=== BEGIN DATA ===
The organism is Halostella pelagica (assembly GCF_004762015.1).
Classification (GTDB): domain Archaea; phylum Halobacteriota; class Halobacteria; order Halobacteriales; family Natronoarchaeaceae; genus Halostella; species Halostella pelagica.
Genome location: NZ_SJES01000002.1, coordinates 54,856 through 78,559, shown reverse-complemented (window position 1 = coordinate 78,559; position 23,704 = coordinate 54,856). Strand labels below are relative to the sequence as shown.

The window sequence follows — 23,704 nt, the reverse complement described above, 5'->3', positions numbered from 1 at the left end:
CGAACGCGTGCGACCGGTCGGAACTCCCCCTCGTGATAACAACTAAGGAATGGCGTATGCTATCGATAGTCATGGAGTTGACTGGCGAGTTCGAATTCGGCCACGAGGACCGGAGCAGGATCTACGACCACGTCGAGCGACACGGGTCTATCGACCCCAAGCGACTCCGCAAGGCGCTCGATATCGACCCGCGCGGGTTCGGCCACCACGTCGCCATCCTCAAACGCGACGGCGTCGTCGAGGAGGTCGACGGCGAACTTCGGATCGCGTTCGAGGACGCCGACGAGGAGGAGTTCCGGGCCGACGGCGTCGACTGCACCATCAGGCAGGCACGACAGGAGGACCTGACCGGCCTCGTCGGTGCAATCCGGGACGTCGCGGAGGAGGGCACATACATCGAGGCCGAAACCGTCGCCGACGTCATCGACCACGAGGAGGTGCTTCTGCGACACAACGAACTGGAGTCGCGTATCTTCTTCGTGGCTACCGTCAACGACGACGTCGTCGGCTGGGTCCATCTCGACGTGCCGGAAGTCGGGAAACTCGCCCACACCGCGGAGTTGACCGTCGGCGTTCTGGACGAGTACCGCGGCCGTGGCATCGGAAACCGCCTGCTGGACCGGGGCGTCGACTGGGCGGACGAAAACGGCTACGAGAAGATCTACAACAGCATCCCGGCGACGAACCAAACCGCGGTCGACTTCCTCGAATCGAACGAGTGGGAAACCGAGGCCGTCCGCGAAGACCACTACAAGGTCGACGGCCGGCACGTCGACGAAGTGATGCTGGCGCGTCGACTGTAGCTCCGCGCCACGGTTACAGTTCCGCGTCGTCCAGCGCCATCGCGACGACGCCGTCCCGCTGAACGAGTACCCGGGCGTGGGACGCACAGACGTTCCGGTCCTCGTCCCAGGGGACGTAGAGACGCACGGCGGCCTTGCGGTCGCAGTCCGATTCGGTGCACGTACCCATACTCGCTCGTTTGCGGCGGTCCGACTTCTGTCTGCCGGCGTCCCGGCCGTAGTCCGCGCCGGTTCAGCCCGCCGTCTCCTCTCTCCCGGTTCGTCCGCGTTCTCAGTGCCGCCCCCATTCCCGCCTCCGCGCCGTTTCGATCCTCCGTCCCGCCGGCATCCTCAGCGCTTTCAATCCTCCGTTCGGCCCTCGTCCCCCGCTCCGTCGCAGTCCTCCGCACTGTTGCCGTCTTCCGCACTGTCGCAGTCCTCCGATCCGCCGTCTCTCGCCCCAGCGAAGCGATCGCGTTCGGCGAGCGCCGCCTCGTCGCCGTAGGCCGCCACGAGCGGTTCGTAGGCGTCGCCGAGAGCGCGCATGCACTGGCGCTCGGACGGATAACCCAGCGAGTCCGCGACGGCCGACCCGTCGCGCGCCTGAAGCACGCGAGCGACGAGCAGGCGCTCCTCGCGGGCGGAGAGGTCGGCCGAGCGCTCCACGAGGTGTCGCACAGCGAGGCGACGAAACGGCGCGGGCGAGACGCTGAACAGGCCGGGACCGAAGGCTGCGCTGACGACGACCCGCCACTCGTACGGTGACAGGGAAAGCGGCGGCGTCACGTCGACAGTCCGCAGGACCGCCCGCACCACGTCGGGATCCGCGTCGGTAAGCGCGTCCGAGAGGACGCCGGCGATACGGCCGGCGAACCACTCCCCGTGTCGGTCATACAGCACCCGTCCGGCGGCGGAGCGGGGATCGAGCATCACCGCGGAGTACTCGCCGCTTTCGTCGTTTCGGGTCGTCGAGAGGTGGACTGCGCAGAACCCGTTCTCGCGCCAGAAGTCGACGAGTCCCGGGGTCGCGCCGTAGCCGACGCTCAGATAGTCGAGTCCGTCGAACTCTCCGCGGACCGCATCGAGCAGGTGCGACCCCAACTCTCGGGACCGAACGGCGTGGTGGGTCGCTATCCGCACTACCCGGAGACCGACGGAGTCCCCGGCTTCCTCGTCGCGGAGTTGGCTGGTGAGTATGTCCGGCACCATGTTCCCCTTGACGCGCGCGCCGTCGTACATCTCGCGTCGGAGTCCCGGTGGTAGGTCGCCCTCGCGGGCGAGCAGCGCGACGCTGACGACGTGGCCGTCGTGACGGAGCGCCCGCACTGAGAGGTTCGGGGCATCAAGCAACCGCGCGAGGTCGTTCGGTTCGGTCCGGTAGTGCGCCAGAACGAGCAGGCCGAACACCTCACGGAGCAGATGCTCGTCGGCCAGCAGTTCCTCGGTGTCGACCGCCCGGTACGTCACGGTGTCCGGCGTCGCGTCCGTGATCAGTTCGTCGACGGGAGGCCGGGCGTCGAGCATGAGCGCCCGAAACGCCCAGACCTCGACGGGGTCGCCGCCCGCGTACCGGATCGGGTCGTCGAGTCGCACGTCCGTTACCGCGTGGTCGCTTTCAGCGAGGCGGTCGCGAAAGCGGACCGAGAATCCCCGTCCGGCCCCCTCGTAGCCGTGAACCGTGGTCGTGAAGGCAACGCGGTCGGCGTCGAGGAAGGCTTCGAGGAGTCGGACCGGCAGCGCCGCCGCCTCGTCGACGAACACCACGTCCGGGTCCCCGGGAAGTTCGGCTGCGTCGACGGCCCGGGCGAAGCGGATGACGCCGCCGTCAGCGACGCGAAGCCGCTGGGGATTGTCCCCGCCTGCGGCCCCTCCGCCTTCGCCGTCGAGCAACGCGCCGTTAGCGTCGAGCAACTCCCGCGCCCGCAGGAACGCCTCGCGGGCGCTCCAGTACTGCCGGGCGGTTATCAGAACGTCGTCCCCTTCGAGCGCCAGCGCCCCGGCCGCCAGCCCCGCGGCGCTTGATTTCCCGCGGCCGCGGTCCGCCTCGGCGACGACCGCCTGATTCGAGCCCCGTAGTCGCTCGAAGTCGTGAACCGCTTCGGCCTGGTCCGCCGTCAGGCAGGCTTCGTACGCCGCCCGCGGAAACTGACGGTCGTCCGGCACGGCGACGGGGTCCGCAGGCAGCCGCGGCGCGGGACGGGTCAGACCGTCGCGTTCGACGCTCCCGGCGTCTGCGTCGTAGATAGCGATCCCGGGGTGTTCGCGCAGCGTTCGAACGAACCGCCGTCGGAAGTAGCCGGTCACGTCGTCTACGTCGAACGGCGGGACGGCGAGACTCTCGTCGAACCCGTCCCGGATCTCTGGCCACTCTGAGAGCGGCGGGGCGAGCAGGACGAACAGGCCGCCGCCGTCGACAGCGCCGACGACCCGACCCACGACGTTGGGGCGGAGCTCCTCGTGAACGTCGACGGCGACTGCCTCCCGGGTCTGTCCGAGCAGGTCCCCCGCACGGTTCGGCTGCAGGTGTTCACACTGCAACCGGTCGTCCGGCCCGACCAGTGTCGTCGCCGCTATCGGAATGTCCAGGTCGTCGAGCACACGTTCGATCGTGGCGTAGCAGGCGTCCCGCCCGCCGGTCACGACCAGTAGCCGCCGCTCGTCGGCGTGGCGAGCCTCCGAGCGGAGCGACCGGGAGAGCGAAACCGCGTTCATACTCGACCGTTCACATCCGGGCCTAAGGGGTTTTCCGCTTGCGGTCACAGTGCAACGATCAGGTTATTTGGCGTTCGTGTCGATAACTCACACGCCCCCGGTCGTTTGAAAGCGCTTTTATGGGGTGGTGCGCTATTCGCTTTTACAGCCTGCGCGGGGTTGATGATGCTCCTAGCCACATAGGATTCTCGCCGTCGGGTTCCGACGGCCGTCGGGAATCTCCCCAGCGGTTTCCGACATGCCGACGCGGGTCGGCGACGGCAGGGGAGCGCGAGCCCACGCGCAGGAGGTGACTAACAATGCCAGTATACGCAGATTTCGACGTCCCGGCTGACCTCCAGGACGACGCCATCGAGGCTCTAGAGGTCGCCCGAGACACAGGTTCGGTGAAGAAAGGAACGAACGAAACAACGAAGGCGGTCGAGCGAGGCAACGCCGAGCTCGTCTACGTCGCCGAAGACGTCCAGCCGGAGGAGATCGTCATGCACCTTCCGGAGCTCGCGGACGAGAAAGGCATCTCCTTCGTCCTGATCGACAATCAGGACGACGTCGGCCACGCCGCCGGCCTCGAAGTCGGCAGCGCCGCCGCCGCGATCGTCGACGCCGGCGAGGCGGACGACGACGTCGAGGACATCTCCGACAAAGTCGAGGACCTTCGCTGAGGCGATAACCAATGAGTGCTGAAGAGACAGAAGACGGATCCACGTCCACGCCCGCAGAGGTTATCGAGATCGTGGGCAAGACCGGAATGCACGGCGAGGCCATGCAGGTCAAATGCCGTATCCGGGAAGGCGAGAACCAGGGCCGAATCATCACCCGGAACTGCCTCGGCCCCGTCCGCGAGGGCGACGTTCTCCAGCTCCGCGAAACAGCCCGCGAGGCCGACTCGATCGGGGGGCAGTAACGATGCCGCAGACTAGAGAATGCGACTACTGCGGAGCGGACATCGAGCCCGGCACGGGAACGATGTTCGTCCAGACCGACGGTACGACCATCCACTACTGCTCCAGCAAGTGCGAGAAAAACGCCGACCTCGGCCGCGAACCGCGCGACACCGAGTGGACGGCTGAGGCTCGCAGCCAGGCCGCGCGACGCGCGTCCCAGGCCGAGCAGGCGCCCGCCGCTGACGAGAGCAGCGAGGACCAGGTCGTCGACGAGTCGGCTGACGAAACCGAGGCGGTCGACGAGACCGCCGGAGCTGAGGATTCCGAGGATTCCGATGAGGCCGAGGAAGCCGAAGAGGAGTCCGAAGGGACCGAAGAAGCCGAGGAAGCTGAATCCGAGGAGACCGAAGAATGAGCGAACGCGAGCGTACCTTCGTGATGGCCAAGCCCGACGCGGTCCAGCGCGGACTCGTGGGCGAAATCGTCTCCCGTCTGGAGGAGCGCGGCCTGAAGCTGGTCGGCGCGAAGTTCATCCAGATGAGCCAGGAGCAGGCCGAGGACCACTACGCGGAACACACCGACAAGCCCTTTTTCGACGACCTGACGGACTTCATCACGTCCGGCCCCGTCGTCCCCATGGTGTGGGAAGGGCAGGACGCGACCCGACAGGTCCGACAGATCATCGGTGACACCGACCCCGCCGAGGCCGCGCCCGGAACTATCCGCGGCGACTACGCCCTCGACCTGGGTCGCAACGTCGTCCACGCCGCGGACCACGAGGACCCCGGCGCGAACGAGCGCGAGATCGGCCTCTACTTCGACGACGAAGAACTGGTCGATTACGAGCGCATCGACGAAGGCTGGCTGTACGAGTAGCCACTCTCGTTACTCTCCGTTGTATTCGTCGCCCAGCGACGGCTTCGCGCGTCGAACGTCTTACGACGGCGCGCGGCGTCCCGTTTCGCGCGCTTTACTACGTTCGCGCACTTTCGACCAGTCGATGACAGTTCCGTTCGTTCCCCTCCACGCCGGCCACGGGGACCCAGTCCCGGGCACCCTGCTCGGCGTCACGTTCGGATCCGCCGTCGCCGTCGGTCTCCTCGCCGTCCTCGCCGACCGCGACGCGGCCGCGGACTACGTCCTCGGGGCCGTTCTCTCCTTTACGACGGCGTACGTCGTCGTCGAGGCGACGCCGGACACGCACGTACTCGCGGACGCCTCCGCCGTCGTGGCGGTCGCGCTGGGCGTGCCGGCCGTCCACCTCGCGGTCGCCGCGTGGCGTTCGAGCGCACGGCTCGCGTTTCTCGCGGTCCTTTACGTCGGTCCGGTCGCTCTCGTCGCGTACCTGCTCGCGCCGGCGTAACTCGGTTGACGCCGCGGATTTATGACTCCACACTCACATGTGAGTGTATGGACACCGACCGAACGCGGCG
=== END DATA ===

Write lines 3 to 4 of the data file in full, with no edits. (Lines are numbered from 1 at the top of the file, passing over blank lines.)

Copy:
Genome location: NZ_SJES01000002.1, coordinates 54,856 through 78,559, shown reverse-complemented (window position 1 = coordinate 78,559; position 23,704 = coordinate 54,856). Strand labels below are relative to the sequence as shown.

The window sequence follows — 23,704 nt, the reverse complement described above, 5'->3', positions numbered from 1 at the left end: